Trump Edges Clinton as Most pro-Israel Presidential Candidate, Poll of Israelis Shows

Few Israelis see Jewish Bernie Sanders as most 'pro-Israel' candidate.

Hillary Clinton and Donald Trump.
Reuters

JTA - Donald Trump and Hillary Clinton finished in a statistical dead heat as the most pro-Israel U.S. presidential candidate, according to a poll of Israelis.

Some 33 percent of respondents picked Trump, the Republican Party’s front-runner, as the most pro-Israel among the candidates, and 31 percent chose Democratic front-runner Hillary Clinton, according to the findings released Wednesday by the Ruderman Family Foundation.

But the margin of error was plus or minus 4 percentage points, making for the statistical tie.

Ted Cruz, who trails Trump among the Republicans, garnered 6 percent, while Democratic candidate Bernie Sanders was the choice of 5 percent.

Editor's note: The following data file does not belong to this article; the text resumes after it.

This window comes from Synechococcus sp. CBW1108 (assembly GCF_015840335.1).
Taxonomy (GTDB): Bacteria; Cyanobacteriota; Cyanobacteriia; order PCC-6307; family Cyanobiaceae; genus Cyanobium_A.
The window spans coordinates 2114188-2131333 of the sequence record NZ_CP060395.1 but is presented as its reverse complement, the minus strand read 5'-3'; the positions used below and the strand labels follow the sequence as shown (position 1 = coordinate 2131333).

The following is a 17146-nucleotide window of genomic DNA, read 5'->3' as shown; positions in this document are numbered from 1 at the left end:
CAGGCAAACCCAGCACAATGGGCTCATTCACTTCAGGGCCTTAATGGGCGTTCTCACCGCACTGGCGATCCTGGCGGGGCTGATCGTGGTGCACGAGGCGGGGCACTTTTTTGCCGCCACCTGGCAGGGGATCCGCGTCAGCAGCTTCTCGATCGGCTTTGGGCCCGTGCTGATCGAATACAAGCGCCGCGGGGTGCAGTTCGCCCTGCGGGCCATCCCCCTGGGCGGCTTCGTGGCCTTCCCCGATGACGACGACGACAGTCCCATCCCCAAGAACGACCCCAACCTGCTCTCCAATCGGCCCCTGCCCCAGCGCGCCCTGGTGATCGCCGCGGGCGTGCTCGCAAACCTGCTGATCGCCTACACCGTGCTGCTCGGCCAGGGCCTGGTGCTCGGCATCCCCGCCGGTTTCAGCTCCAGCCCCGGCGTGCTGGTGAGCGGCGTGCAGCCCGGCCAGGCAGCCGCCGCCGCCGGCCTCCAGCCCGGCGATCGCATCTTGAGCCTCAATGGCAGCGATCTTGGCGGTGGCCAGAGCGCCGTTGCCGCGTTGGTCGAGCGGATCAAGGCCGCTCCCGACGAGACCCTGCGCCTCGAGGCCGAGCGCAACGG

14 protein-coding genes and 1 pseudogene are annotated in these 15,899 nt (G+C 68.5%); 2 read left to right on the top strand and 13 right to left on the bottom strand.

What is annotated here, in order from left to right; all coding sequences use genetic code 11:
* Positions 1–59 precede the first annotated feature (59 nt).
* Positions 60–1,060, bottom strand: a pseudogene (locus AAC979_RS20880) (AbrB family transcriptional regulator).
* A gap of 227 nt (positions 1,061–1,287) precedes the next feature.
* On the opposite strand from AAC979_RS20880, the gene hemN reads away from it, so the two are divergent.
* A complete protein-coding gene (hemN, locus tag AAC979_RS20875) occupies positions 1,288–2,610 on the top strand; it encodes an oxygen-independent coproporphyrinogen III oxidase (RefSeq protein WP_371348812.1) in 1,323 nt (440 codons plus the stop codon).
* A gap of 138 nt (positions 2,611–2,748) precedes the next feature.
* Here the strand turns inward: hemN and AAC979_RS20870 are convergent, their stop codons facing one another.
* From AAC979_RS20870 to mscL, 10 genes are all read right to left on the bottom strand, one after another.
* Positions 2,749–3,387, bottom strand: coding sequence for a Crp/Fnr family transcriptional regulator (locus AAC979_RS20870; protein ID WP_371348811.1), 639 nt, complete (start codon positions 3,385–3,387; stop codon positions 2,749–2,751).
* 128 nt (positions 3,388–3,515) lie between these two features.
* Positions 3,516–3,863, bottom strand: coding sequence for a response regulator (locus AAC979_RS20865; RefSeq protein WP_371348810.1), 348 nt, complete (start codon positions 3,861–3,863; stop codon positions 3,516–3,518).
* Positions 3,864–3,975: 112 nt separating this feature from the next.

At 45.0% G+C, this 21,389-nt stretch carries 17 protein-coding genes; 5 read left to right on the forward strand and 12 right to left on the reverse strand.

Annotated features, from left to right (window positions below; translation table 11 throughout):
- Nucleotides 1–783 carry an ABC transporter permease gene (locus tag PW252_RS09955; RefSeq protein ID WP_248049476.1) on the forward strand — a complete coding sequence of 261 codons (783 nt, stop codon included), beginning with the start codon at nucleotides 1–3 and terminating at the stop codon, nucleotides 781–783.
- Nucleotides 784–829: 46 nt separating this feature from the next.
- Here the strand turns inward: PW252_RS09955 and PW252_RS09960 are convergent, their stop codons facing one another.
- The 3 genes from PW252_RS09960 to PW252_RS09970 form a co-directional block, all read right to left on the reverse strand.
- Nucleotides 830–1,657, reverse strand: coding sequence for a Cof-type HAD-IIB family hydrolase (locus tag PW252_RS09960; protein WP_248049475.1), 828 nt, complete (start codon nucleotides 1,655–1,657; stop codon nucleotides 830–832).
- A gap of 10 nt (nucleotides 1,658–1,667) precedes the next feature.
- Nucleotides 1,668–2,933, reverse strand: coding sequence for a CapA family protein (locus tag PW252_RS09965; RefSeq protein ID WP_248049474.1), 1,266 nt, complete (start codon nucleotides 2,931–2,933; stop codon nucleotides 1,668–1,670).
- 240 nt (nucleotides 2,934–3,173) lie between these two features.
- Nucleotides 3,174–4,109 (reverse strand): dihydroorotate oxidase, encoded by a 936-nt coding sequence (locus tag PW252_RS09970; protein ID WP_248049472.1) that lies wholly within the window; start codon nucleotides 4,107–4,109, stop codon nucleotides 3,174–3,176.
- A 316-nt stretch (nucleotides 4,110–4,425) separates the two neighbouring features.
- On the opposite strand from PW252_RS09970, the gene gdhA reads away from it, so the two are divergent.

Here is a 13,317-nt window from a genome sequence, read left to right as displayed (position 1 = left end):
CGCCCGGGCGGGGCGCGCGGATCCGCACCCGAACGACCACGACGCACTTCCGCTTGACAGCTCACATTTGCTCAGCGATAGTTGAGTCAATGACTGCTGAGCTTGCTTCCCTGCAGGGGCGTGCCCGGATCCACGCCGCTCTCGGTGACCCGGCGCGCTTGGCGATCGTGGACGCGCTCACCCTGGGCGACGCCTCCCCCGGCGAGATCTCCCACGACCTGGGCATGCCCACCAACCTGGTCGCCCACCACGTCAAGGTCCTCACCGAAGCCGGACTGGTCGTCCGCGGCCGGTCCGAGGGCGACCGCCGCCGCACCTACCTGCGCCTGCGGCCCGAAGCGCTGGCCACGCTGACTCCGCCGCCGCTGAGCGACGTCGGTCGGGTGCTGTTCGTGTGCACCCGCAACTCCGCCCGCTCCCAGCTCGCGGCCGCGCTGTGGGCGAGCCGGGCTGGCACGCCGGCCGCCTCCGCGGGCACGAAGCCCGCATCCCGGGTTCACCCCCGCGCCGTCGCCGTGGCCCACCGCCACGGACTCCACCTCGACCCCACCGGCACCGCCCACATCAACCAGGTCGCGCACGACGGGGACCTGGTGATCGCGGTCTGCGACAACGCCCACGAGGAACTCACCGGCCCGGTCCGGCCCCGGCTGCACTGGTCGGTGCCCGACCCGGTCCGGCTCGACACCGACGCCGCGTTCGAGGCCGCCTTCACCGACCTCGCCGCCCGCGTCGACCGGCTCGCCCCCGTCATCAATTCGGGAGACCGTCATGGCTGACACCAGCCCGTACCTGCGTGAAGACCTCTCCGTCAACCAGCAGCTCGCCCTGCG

The poll of 500 Hebrew-speaking Israelis was conducted on March 27, at the start of a visit to the United States by Knesset members under the auspices of the Ruderman Foundation.

Other findings showed that Israelis believe their lawmakers should take American Jews into consideration when drafting laws and American Jews should stand alongside Israel on issues of foreign policy and security.

Asked whether they “agree or disagree with the notion that Israeli Knesset members should take American Jews into consideration while drafting laws that might affect them in Israel,” 53 percent of the respondents said they agreed and 32 percent said they disagreed, with 15 percent saying they had no opinion.

Some 86 percent of respondents also said they believe Knesset members should have “close ties” with American Jews. Forty percent said they believe that relations between Israel and the United States have deteriorated in the past two years, with 30 percent saying the ties are unchanged and another 10 percent believing they have improved.

Some 84 percent of the respondents said American Jews “must actively stand alongside Israel on issues” such as foreign policy and security, while 9 percent disagreed.